... which were fried, rimmed, masa discs landfilled with queso fresco, shredded lettuce, salsa, pinto beans, lime, pickled jalapenos, cilantro and radishes. They put the peppers on the side, but it would be a waste not to give the sopes a treatment with this plant.
The residents of this reclamation station:
... (aka unprocessed taco toppings) were blissfully unaware of our car-nivorous conduct and eagerly greeted us until they realized we had no offerings of slop:
There was no sign of peacocks today, but we spotted some of the roosters:
... who supplied musical accompaniment (along with the trucks and heavy machinery) to our meal.
Those with more delicate sensibilities should probably stick to establishments without a garbage themed atmosphere, but if you are into an industrial-realism setting:
... with the opportunity to confront your protein in person, this refuse refuge should not be rubbished.
|Monday, January 12, 2009
When the host at Sushi Ran asked me to relocate from where he had seated me (beside an empty seat) at the bar for a party of two that had just arrived, it sounded perfectly reasonable.
When I was shown my new spot with a vacant seat beside mine (in a less desirable piece of sushi bar real estate than I was evicted from), it was clear that I was viewed as unworthy. It was then that I reflected upon my poor planning in allowing my Yakuza membership to lapse this quarter.
Annoyed, hungry and reeling from their cast system, I smoothed my ruffled flying fish feathers with some miso and tea which came with the sashimi lunch ($19.50):
Fresh and delectable slices of Maguro, Sake, Hamachi, Striped Bass and Albacore and a bowl of rice were presented beautifully (even though, by this point, I half expected them to throw the raw protein on the floor for me to hastily jam in my mouth, shackled, behind bars before getting the hose again.)
|Sunday, January 11, 2009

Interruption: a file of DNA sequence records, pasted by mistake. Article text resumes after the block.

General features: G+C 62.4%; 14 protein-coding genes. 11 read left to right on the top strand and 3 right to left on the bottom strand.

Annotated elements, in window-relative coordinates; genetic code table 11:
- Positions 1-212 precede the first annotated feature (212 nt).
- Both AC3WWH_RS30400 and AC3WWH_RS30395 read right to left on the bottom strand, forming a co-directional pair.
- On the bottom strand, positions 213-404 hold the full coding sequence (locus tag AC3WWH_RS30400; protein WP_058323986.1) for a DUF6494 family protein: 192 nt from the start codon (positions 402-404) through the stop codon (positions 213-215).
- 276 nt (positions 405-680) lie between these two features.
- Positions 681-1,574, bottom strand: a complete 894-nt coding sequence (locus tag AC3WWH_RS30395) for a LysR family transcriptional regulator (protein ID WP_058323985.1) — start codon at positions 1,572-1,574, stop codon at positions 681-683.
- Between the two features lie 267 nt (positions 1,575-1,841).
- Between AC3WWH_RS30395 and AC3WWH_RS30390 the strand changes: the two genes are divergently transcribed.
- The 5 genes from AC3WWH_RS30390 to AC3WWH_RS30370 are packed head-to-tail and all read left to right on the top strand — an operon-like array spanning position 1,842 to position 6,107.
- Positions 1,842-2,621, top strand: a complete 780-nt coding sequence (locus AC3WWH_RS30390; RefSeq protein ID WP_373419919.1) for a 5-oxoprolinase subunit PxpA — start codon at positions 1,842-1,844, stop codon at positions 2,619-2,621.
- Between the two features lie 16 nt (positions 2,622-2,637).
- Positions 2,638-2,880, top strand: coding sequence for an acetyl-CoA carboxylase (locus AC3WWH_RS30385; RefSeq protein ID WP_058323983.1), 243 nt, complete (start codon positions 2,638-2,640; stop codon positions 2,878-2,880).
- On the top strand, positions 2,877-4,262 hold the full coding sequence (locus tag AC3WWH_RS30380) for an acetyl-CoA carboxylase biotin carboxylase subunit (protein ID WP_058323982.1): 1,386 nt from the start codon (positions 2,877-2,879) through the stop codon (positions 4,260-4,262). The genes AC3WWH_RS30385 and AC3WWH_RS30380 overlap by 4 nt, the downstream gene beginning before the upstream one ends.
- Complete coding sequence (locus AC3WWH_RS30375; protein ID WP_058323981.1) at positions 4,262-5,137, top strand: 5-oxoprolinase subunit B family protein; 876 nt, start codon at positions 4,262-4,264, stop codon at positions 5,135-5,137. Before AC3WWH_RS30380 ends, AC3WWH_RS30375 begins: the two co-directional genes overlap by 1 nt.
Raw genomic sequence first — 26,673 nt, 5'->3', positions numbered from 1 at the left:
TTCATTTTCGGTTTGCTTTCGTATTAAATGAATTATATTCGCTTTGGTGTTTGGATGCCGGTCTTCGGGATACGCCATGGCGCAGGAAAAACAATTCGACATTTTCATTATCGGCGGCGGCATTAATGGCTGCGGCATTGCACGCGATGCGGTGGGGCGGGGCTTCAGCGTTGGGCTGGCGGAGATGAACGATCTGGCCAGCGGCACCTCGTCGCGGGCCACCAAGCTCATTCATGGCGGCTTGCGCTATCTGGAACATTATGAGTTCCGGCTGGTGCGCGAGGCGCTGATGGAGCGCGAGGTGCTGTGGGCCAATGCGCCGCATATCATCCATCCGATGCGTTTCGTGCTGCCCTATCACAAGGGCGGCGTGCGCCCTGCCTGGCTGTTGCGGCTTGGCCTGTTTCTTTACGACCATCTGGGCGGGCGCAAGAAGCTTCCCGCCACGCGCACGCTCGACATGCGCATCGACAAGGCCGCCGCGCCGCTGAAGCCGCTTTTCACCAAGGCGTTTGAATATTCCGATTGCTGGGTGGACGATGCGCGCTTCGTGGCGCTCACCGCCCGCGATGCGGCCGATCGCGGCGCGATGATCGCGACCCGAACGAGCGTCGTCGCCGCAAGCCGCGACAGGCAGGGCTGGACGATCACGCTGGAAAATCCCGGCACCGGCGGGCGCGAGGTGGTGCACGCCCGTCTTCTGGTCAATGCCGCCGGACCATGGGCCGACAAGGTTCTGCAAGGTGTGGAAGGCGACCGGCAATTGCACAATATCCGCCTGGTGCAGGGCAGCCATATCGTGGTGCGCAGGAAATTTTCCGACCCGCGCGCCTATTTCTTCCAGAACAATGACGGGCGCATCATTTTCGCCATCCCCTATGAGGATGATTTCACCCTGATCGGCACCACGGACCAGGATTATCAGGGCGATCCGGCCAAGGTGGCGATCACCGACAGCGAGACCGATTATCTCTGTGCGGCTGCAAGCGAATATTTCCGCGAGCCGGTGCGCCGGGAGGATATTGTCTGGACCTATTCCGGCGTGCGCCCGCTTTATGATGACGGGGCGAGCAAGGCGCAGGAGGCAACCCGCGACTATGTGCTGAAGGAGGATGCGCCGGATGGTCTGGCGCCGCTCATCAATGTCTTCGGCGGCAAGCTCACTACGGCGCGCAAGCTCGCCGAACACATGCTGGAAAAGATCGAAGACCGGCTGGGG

Word got out:
... that Meatpaper Magazine was throwing a shindig at Acme Chophouse where Chef Ryan Farr dug into shins as he reaped his sow into manageable morsels:
His signature chicharrones were passed among the sporktators who couldn’t get enough of the light strips of salty goodness.
Chef Staffan Terje sliced up a selection of his delectable charcuterie:
... which he makes and serves at Perbacco. For those who can’t separate their sweet tooth from their meat tooth, he brought blood pudding with chocolate and pinenuts and lard crusted apple bites:
... along with some s’more-worthy bacon marshmallows with candied pistachios:
Sam White, Chris Kronner and Jerome Waag of OPENrestaurant cooked up a nose to tail beef presentation as Acme Chophouse Chef Thom Fox pitched some tasty curve balls in the form or rotisserie meats with his home field advantage.
Leif Hedendal made these delicious beet and radish crostini:
... for those who prefer their food without a face:
This carnivore cotillion was impacted with molar manipulators and elbow elevators in this cocktail-centric crowd:
... comprised of meat-dia magnates:
... and cuisine corespondents:
|Saturday, January 10, 2009
With so much focus on Ponzi schemes and credit default swaps it’s important to scrutinize all financial events whether it is an analysis from Warren Buffet or of the breakfast buffet.
They are obviously flipping these quickly in order to take advantage of a market where they are selling like hotcakes. When we pointed out that this accounting didn’t stack up, they took our griddling with a sense of humor.
We don’t enjoy their coffee, but both of our breakfasts on this visit were actually okay.
They cooked our eggs and pork the way we like them.
Nothing artisanal at this hit and miss cafe, but if you want to place your nest egg in pork bellies this is a secured investment.
|Friday, January 8, 2009
... caught and released the big eyes of customers. After a little theatrical display of dismay, it was time to exit stage right to Piccolo Teatro.
The salumi plate ($7.00):
... was a reliable encore of our last visit’s meaty playbill while the oxymoronic “flight of eggs” ($3.50):
... eggsentuated with mustard, salumi and tuna were okay, but I wouldn’t get a reorder ovum.
The savory pork panini ($9.00) was as enjoyable as it was last time with melted smoked mozzarella and broccoli rabe pesto while the prosciutto piadine ($9.00):
... with blue cheese, pear and arugula was good, but not as craveable as its porky predecessor.
A pot of Equator coffee hit our equators and perked up our latitude as the curtain came down on our spawntaneous meal.